The PEN Pod: The Russian Key with Jeri Laber
This week on The PEN Pod, Jeri Laber, a founder of Human Rights Watch and former PEN America Board member, speaks with us about her debut novel, The Russian Key, and describes an event from 1954 that inspired the book. Jeri also breaks down what human rights issues she sees today in the world, how she hopes they might become rectified, and offers insight into her personal history with taking undercover trips to the former Soviet Union for Human Rights Watch. Check out the full episode below (our interview with Jeri begins at the 15:33 mark).
On the Origins of the Novel
“The idea for the book was inspired by a real-life event that happened in my life many decades before the human rights movement even began. It was in 1954. I was a graduate student at the Russian Institute of Columbia University, and I and three other students were the first to be granted visas to enter the Soviet Union after Stalin’s death. . . . Our trip was highly monitored, but the Soviets wanted to show us their best image, and they took us to museums of the revolution and to young pioneer camps and model collective farms. Our main disappointment and frustration was that we were unable to meet with ordinary Russians, to talk to them, to see how they lived, what their lives were like, what they were thinking.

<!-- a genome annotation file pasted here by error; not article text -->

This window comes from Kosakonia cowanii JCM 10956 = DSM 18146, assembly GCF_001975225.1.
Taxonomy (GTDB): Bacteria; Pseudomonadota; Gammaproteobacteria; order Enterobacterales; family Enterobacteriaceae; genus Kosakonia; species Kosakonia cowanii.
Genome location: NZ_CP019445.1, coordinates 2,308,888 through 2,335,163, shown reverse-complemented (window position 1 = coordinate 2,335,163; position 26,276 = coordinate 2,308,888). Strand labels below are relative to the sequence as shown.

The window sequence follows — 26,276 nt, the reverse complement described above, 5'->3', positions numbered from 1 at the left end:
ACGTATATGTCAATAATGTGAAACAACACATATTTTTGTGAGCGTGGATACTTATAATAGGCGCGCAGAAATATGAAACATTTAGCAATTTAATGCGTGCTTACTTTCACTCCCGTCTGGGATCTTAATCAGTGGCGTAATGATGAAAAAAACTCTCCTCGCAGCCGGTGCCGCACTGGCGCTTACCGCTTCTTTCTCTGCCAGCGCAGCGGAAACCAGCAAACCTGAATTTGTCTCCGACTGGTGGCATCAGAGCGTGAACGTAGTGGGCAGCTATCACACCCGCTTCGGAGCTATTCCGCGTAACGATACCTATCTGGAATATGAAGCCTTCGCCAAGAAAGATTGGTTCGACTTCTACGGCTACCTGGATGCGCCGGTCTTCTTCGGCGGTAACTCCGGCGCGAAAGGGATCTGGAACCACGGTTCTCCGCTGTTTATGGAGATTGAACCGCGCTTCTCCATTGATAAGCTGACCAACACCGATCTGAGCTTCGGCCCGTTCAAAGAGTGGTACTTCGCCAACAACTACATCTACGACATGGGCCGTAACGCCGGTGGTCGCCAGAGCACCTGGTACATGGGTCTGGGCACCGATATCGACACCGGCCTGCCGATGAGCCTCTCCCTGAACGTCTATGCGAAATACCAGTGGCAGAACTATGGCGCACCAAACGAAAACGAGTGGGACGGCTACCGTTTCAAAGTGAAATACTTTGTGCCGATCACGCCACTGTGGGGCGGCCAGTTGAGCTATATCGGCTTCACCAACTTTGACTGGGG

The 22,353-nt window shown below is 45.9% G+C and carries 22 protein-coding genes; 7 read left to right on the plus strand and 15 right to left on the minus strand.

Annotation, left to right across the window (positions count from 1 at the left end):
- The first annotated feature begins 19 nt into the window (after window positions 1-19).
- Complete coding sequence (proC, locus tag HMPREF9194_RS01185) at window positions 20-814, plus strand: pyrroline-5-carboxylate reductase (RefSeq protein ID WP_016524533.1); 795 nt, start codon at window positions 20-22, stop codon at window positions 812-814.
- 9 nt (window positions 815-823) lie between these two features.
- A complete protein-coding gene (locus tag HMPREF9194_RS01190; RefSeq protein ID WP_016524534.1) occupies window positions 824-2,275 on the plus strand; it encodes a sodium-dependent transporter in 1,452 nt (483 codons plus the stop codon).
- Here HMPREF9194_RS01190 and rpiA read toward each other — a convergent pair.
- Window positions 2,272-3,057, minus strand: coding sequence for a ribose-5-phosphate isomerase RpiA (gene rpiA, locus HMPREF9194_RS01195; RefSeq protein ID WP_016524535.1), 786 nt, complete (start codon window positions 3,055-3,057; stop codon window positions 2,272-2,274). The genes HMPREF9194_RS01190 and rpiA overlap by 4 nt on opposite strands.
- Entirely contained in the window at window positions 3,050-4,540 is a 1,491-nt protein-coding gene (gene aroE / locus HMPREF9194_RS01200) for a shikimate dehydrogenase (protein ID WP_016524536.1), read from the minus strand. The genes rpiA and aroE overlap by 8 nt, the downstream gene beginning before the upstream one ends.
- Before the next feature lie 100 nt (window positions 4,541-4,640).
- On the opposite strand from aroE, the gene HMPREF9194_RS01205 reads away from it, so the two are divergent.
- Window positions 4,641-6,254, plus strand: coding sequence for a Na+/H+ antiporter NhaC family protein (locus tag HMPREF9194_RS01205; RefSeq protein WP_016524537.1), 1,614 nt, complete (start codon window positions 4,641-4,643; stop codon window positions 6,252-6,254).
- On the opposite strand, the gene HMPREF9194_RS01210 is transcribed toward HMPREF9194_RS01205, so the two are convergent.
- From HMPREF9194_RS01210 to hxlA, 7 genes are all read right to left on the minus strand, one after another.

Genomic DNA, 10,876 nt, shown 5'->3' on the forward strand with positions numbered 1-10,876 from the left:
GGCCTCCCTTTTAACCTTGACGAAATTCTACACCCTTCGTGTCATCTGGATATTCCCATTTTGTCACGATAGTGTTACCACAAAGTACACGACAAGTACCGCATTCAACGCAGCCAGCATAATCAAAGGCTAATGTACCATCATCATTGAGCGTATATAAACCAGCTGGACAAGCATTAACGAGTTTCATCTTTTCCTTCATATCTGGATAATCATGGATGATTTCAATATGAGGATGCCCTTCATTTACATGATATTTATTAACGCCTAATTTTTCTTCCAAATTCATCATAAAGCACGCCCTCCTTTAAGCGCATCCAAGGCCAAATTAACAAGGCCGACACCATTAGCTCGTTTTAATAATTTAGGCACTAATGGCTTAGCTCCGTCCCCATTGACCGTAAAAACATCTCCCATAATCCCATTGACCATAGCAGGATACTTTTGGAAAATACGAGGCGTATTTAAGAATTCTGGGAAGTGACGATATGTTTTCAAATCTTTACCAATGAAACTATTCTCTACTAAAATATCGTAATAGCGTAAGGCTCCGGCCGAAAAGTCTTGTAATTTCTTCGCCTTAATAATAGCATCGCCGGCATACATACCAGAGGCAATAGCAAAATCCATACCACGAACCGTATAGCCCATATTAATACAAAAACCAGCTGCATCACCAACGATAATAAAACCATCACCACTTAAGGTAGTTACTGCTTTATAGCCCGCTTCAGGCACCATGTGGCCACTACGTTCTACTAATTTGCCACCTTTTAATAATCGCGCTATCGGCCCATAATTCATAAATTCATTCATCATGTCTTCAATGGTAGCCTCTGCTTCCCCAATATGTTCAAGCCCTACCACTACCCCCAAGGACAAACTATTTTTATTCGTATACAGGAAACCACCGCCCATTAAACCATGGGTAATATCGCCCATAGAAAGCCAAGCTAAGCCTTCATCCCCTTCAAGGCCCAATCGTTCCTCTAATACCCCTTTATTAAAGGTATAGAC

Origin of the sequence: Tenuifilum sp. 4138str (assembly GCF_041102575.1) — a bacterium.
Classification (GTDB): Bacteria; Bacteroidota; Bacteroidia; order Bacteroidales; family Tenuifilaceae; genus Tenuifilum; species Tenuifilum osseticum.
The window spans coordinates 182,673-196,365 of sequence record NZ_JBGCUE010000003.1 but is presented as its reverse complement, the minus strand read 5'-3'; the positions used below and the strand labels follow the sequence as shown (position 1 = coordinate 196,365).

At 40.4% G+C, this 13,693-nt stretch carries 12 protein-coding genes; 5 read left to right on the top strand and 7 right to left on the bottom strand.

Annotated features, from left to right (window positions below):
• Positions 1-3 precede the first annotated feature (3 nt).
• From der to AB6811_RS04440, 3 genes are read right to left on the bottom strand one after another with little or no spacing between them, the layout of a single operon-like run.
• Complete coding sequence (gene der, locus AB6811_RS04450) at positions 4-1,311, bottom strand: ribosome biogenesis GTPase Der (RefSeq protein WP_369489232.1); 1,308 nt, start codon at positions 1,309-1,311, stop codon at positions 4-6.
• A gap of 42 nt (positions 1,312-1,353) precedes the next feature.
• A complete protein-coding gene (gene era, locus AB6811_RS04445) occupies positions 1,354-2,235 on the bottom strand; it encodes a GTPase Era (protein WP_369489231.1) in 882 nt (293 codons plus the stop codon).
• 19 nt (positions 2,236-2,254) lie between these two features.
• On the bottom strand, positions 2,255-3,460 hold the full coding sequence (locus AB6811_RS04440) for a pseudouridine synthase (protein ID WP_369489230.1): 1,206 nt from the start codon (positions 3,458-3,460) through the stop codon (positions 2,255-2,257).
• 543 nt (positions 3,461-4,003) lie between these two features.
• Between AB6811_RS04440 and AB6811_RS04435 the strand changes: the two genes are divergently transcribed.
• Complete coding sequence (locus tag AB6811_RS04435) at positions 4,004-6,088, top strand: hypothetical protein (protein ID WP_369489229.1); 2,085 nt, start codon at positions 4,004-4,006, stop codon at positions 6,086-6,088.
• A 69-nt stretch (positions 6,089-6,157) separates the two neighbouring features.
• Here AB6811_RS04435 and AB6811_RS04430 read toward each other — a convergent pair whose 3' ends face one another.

“Then, when I was leaving the country, I did something really stupid, really reckless. When the customs officials told me that I couldn’t bring undeveloped film out of the country, I tried to smuggle it out, hidden in my suitcase. And I thought I’d gotten away with it. I was in the plane, the engines were revving up, then suddenly they stopped the plane, they opened the doors, they came in, asked for my suitcase, opened it, took the film, and then sent me on my way. They could have arrested me—I’d literally broken the law, but fortunately they didn’t. So, thinking back on that experience—I was a very young girl at the time—I took that trip as a starting point for my novel, and I turned it into fiction.”
On Freedom of Expression in Russia Today
“It was technology which really brought about all the difference, ultimately. Before the mid-1980s, they tried to keep technology out of the hands of people—they saw it as a threat to their total rule, and they were right. Ultimately, technology was one of the major factors in the fall of the Soviet Union. Back in those days, it was really up until the mid-1980s, things like government fax machines were kept under lock and key, and ordinary people had no access to any kind of information. They didn’t know what was going on in the outside world, and more importantly, they didn’t know what was going on in their own country. Today, we have protests like those surrounding the case of Alexei Navalny. That would have been unheard of back then. But there’s a true civil society in the Soviet Union today, and when that was allowed to develop, there’s really no turning back.”
On the Future of the Human Rights Movement
“The human rights movement now is facing more problems than ever, and it’s more necessary than ever before. We have serious human rights problems in the United States, and we’ve lost what we probably should never have had—the force of our own morality that we thought the world should emulate. We’re having to face up to serious problems in our own country before we’re taken seriously as a beacon for the rest of the world. . . . My hope is that Biden will speak out on human rights abuses as he sees them in other countries.”